Recognizing and Preventing Child Abuse
Wed, 1/30/2013 2:39 PM
Meet Dr. Karen Lakin, director of Le Bonheur’s Child Assessment Program (CAP), which evaluates children entering our hospital who are possible victims of child abuse and neglect. Patients are referred to CAP by physicians and social workers in the hospital who are concerned that a child’s current injuries may be the result of maltreatment. When children are referred, the team performs medical and psychosocial assessments of those children and their families. Dr. Lakin is a critical component to this program and a well-known expert in her field. While we understand this is a very tough subject, we also want to encourage our readers to educate themselves on this important issue. Dr. Lakin talks about recognizing and preventing child abuse in today’s post. Here’s what she had to say.
"All too frequently we read a headline in the paper or hear a report on the evening news detailing an account of a horrific case of child abuse, sometimes ending with the death of a child. We find ourselves asking each other, “Did you hear about that young child who was murdered?” “How could that monster rape those children?” “Didn’t anyone notice the poor child was being abused?”
Have you ever found yourself in a situation where you were concerned that a child was being abused? You must first recognize the signs of abuse in order to help a child. Child abuse comes in many forms: physical abuse, sexual abuse, emotional abuse and neglect. Some types of abuse leave obvious signs, while other signs are more subtle. Often, the various types of abuse overlap. A physically abused child may also be neglected and not have medical needs addressed by the caregiver. A sexually abused child may also be emotionally abused by the predator.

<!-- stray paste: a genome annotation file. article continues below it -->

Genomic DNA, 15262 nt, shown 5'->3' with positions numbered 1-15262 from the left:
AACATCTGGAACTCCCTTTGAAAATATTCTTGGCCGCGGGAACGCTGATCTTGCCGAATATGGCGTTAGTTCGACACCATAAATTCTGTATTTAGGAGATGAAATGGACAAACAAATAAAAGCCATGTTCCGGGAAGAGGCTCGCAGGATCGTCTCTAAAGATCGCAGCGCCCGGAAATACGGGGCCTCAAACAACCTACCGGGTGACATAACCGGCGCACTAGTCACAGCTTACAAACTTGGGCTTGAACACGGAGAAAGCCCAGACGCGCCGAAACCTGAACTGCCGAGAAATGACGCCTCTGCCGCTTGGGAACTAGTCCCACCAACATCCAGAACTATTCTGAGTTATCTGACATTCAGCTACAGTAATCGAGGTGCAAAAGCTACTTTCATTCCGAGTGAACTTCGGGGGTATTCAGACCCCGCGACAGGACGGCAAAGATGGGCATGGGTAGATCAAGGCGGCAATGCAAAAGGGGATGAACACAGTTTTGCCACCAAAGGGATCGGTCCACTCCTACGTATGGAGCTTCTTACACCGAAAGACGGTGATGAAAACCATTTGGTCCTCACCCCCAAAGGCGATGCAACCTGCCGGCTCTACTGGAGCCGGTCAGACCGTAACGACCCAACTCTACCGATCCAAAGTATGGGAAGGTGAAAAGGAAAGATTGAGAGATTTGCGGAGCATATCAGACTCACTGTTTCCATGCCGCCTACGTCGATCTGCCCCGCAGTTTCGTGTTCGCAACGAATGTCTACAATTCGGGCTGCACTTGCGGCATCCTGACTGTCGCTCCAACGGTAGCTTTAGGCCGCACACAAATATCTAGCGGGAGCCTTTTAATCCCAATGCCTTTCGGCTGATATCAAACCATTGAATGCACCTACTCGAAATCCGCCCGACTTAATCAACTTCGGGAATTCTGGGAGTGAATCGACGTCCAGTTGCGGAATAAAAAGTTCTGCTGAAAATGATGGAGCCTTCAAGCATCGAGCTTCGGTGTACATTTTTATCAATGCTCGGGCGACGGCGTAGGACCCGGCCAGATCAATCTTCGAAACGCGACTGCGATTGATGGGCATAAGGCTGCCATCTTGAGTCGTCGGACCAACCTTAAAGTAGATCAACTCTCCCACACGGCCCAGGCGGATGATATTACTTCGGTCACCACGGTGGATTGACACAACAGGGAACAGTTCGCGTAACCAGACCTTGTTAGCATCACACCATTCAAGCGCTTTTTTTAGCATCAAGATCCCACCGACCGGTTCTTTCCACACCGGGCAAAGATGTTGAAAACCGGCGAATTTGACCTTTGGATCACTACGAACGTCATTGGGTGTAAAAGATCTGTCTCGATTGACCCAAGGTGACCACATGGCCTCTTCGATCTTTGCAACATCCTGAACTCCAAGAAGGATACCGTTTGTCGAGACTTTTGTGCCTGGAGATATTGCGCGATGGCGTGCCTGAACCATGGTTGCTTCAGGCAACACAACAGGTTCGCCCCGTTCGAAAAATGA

Signs of physical child abuse include injuries that are inconsistent with the explanation. A child may suffer from recurring injuries or repeated trips to the emergency room. Injuries blamed on behaviors that are inconsistent for the child’s age are suspicious for abuse. A caregiver may give different stories to explain an injury.
Signs of sexual abuse may be more difficult to notice. These include sophisticated sexual knowledge or behavior in a young child. A sudden change in sleep patterns, nightmares, bedwetting or physical complaints like headaches and stomach aches are also warning signs. Physical symptoms may include frequent urinary tract infections or contraction of sexually transmitted diseases. Often, a child may disclose a sexual abuse incident to an adult. Sometimes this may be the only sign, therefore all accounts should be taken very seriously.
Emotionally abused children are often belittled or berated. They may be ignored by the caregiver or treated poorly in comparison to siblings. Neglected children may be unkempt, malnourished or frequently unsupervised. In this particular situation of abuse, a child’s medical, educational and physical needs may not be provided by caregivers.
Child abuse is a difficult subject for everyone and many people are confused about reporting it. Fear creates barriers to reporting. We may be reluctant to become involved if we don’t know the child. We may fear breaking up a model family, that no one will believe us or get in trouble for reporting abuse if it is unfounded.
Reporting child abuse may save a child’s life and is a person’s moral responsibility. In Tennessee, as in most states, reporting abuse is also a legal responsibility. All persons, including doctors, mental health professionals, child care providers, schools, dentists, family members and friends must report suspected cases of child abuse or neglect. Failure to report child abuse or neglect is a violation of the law in Tennessee."
To report Child Abuse or Neglect you may contact your local law enforcement agency and in the following states contact the child abuse hotlines:
In the event of an immediate life threatening emergency, call 911.
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Le Bonheur Children's Medical Center is a leading children's hospital in the Mid South, providing pediatric care to children from 95 counties in six states.
50 N. Dunlap Street, Memphis, Tennessee 38103 • (901) 287-KIDS